Ischia (of Italy) is fantastic for an island escape. Located in the Bay of Naples, and neighbour to busy Capri — this destination is an underrated gem. Ischia is crowd-free, packed with history and close enough to Procida for some lovely island hopping. Take a closer look at Ischia with our in-depth guide.
Swap Capri for Ischia, Italy
In the first century BC, Emperor Augustus looked at the Bay of Naples and decided to give his island of Ischia to Naples in return for Capri. Since then, low-profile Ischia has always been overshadowed by its more famous neighbour.
Capri has attracted an endless number of rich and famous over the years. Meanwhile, Ischia tends to attract a loyal clientele of wellness tourists attracted by its thermal springs and spa hotels.
There's no doubt Capri is beautiful but for a relaxing island holiday, Ischia is a much better bet. Even as the ferry slips into the horseshoe-shaped harbour of Porto, you can see this is a special place.
Towering over the island, Monte Epomeo is Ischia's highest peak. A rugged volcano, now dormant and dense with pine forest, it looks so lush it could almost be in Central America, rather than on a small Mediterranean isle in the Bay of Naples.
Ischia is emphatically Italian
Get off the ferry at Porto and you'll find that everything here is emphatically Italian. Housewives pack local shops, critically squeezing plums and sniffing lemons. While older men hang out in cafés, playing cards and drinking caffè corretto — espresso livened with a shot of grappa.
Ready to experience Italy without the hassle of planning or booking? See our tailor-made trip to the Highlights of Italy. Spend the first few nights in the capital city of Rome before moving down south to Naples. From here, you will discover the Amalfi Coast before heading to Florence. Tuscany and Cinque Terre await and finally - the fashion capital Milan.
Discover the volcanic springs on Ischia
Ischia is known for its 103 volcanic springs which treat a variety of ailments, from rheumatism to gout. Taking the waters is so serious here that the Italian public health service directs patients to Ischia's therapeutic springs.
Book San Montano Resort & Spa for a discreetly luxurious bolt hole with seven pools, and a garden fragrant with lemon, lavender and jasmine where you can enjoy soothing alfresco spa treatments.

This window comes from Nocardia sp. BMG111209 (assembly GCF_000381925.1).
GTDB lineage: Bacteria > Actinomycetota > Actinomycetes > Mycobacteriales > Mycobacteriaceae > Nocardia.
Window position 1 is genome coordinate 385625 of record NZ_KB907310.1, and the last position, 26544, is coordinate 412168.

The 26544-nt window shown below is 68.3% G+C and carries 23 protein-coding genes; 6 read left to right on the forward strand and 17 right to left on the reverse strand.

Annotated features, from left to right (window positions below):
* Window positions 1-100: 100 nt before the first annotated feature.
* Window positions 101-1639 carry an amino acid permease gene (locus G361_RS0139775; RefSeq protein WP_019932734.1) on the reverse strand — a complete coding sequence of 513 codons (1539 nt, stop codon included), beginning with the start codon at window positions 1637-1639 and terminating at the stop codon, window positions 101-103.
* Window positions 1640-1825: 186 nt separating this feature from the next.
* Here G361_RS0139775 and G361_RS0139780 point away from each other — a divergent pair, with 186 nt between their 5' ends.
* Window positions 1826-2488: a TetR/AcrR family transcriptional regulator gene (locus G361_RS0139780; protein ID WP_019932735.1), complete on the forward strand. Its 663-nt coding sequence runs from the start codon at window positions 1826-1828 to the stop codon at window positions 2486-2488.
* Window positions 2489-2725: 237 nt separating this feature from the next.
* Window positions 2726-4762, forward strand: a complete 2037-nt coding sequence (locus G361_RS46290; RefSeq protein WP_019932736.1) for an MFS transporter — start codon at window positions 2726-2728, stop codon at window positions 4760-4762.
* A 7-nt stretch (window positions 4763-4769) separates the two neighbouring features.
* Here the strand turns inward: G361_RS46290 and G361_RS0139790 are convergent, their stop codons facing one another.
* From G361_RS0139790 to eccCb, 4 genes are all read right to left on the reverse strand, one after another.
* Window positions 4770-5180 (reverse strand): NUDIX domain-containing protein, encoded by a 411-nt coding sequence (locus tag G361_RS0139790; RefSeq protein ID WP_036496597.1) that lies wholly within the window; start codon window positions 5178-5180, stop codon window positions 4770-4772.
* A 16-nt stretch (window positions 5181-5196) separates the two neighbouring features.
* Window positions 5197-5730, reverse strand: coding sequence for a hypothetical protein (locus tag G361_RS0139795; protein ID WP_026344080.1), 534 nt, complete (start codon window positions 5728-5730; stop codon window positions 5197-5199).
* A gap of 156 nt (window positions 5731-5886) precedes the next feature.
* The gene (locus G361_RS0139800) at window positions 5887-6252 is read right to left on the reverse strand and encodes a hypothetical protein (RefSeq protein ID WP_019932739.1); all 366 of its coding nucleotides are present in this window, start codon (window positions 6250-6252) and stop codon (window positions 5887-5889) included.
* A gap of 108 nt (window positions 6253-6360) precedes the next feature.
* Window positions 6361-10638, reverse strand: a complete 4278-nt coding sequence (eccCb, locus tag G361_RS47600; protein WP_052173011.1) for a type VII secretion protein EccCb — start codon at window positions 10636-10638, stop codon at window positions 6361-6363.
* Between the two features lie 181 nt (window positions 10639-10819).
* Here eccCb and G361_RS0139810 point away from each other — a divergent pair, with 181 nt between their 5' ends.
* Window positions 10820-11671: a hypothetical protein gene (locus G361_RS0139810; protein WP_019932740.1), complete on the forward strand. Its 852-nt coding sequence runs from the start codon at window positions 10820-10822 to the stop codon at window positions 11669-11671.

Alternatively, nearby Negombo is one of the island’s biggest wellness attractions. Almost like a thermal spa park, it sports 14 pools dotted around grounds dense with jungle-style foliage, exotic blooms and modern sculpture.
Or for a more budget-friendly spa experience, head to Il Sorgeto, near the village of Panza in the scenic southeast of Ischia. Here bubbling, natural rock pools attract locals who come to share a beer and watch the sunset.
Go around the island on the local buses
The best way to get to know Ischia is to catch a local bus which circles the island stopping off at the main towns. The journey is an experience and you can expect to get familiar with other passengers as you all attempt to stay upright in the speeding vehicle.
But if you're lucky and bag a window seat, the views are mesmerising. Bougainvillea drapes sun-bleached houses by the road, gardens pop with cactus and exotic blooms, and vineyards scattered with wild poppies gleam in the sunshine.
Most of the main towns clustered along the north coast are a picturesque mix of faded spa hotels, beachfront trattorias and promenades lined with palm trees worthy of the Caribbean.
But on the south coast, charming Sant’Angelo is the chic corner of Ischia, where whitewashed houses top high cliffs and you can take a water taxi to Spiaggia dei Maronti, the best beach in Ischia.
If you like the sound of Sant'Angelo and want a little Capri-style glamour in your Ischia island adventure, think about staying at the beachfront Hotel Ferdinando Terme.
Go island hopping to Procida
Just a 15-minute ferry ride from Ischia, the pint-sized island of Procida is refreshingly tourist-light (except in August, when Italian holidaymakers pack the sandy beaches).
Visit for the kind of irresistible sights that have you constantly reaching for a camera, like pots brimming with geraniums by the roadside and trees laden with Procida's famous lemons.
Don't miss Marina Corricella. One of the most beautiful places on the island, if not the entire Bay of Naples, it's known for gently faded sugar-almond-coloured houses and a harbour where fishermen still sit and patch nets in the sun.
No surprise that the town represented a 1950s Italian idyll in films like The Talented Mr Ripley and Il Postino. Have lunch at Taverna del Postino which celebrates the latter film and is famous for herb mussels or zeppolins, "small zeppelins".
Should you find yourself in no hurry to catch the ferry back to Ischia, think about staying over for a night or two at La Suite Boutique Hotel. This accommodation has a gorgeous garden and is close to several of Procida's prettiest beaches.